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Sands: ‘We don’t want CARIFTA to go past August’

March 27, 2020

Sheldon Longley

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In the view of the president of the North American, Central American and Caribbean Athletic Association (NACAC), Bahamian Mike Sands, they would not want to go beyond August for the hosting of the 2020 CARIFTA Games.

At this point, in the face of the growing COVID-19 pandemic, CARIFTA – the biggest and most popular annual junior athletics championships in this region – remains postponed. It is generally held over the Easter holiday weekend and has never gone beyond early May in the 49-year history of the event. The meet has never been canceled.

Sands said Bermuda remains ready to host, but the logistics of moving the event from one period to another is not an easy task. The meet was initially set for April 10-13 at the Bermuda National Sports Centre in Hamilton, Bermuda. However, due to the danger posed by the spread off the novel coronavirus, it has been postponed.

Sands said the health and well-being of the many young athletes in the region, meet officials, supporters and everyone connected with the CARIFTA Games, remains their primary concern.

“We have had discussions with the organizers and it has been suggested that in order for us to put this on, it would require the involvement of all of the major stakeholders. No decision has been made as it regards to that yet, and all I could say is that we wouldn’t want to go past August,” said Sands. “The local organizers are still set on holding it this year but [a] lot of things have to be taken into consultation before that is done. This is something that requires the involvement of member federations, athletes and coaches, and is something that requires additional discussions. Right now, we’re just taking it day by day and week by week. Salvaging some of the athletic season is certainly our hope but that depends on how quickly we could resume our lives to some normal degree, but for now, CARIFTA remains postponed.”

Sands said given the standstill on sports on the whole, there is no telling when everyday life will return to normal. A number of countries in the region, including The Bahamas, are experiencing national lockdowns, meaning all of the athletic and training venues are closed. Some athletes have chosen to continue their training privately while others have regretfully and hesitantly shut down their seasons.

“With what is going now, if CARIFTA still does take place late in the year, there is no telling what level of competition you will have because a number of athletes have shut it down. It is not out of the realm of possibility for it to be held late in the year, but we would not want to go beyond the end of August. At this time, it’s a wait-and-see game,” said Sands.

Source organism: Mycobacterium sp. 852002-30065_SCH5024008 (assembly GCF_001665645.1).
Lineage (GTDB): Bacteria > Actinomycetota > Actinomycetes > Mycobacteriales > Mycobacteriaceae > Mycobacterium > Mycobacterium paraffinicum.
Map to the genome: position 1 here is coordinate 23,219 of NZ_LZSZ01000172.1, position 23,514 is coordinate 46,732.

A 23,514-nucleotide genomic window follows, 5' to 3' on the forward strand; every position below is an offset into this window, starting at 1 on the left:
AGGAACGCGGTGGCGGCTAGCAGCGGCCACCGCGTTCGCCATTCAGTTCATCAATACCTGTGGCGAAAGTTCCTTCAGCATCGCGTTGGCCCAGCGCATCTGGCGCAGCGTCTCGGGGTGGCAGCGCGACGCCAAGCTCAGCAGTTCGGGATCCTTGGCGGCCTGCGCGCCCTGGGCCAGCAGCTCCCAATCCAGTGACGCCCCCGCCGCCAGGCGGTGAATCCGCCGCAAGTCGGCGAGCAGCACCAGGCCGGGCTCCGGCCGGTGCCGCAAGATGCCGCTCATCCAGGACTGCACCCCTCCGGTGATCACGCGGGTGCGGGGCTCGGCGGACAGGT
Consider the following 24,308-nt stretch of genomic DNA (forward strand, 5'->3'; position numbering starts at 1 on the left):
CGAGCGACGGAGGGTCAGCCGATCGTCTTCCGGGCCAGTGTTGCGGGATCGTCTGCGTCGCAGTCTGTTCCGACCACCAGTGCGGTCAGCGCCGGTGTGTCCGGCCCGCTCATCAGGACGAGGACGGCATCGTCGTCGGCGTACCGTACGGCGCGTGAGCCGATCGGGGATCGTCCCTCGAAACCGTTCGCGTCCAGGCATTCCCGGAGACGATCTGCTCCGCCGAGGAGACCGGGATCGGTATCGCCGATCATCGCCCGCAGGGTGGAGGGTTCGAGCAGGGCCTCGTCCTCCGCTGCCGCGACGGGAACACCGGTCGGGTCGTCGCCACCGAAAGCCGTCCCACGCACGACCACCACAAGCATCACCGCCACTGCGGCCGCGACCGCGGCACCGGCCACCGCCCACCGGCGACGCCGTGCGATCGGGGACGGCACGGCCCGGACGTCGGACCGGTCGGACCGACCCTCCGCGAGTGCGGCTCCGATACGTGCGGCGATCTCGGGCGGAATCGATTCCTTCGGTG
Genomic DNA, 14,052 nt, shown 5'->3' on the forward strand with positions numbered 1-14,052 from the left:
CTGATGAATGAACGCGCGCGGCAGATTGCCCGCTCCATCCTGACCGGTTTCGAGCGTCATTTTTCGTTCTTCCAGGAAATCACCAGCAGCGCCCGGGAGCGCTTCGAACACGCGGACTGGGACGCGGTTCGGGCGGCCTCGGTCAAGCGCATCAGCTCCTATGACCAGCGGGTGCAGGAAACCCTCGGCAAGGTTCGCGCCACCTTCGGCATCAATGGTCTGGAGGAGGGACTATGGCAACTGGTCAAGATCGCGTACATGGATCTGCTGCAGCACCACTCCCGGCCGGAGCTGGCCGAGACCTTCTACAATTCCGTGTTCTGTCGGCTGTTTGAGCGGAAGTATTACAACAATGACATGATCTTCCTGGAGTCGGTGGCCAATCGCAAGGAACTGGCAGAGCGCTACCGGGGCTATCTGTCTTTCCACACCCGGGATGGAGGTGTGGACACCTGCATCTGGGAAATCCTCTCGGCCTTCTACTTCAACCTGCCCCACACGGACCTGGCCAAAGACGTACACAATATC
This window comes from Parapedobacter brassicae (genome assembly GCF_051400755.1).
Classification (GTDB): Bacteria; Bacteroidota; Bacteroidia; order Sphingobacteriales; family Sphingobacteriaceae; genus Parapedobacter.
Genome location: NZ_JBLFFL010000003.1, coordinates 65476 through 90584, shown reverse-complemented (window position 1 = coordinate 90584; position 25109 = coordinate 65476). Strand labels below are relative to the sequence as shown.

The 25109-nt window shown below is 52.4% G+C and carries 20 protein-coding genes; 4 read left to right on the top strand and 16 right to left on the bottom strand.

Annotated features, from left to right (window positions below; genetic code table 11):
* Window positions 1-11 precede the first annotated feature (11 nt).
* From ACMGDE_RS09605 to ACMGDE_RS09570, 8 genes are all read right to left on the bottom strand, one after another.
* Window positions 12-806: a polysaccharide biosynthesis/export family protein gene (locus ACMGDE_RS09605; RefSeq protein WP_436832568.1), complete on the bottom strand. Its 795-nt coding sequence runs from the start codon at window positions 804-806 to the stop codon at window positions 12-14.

Next year is shaping up to be a huge year for sports with a number of events already postponed worldwide. It could be the first time that the Olympics and the World Athletics (WA) World Championships, formerly the International Association of Athletics Federations’ (IAAF) World Championships, are held in the same year. The WA World Indoor Championships have also been postponed to 2021.

“Obviously with scheduling, something would have to be worked out to avoid major conflicts,” said Sands. “You wouldn’t want to have those two events close together, so there has to be such a distance between them that there is no conflict. Anything is possible with planning.”

World Athletics was the only major international sporting federation calling for the postponement of the 2020 Tokyo Olympic Games – information that former World Anti-Doping Agency (WADA) President Richard “Dick” Pound leaked on Monday. The International Olympic Committee (IOC) confirmed the postponement on Tuesday. The Olympics was originally set for July 24 to August 9, in Tokyo, Japan.

World Athletics President Lord Sebastian Coe said the 2020 Tokyo Olympics taking place as planned in July and August was “neither feasible nor desirable” amid growing international concern over the COVID-19 pandemic. Major countries such as Canada and Australia had already pulled out.

“We applaud the IOC for acknowledging that safeguarding the health and wellness of nations and containing the virus must be our paramount concern,” stated the Canadian Olympic Committee (COC) and the Canadian Paralympic Committee (CPC) in a joint statement. “We are in the midst of a global health crisis that is far more significant than sport. The COC and CPC would like to thank our athletes, partners and the Canadian sport community for their patience and for lending us their voices during these unprecedented times.”

IOC officials tried their best to keep the games on, but heavy pressure served as a catalyst for them to swiftly announce a postponement due to the spread of the COVID-19 pandemic.

Over 520,000 people have been infected worldwide, and there has been over 23,500 deaths. Those numbers are growing by the hour.

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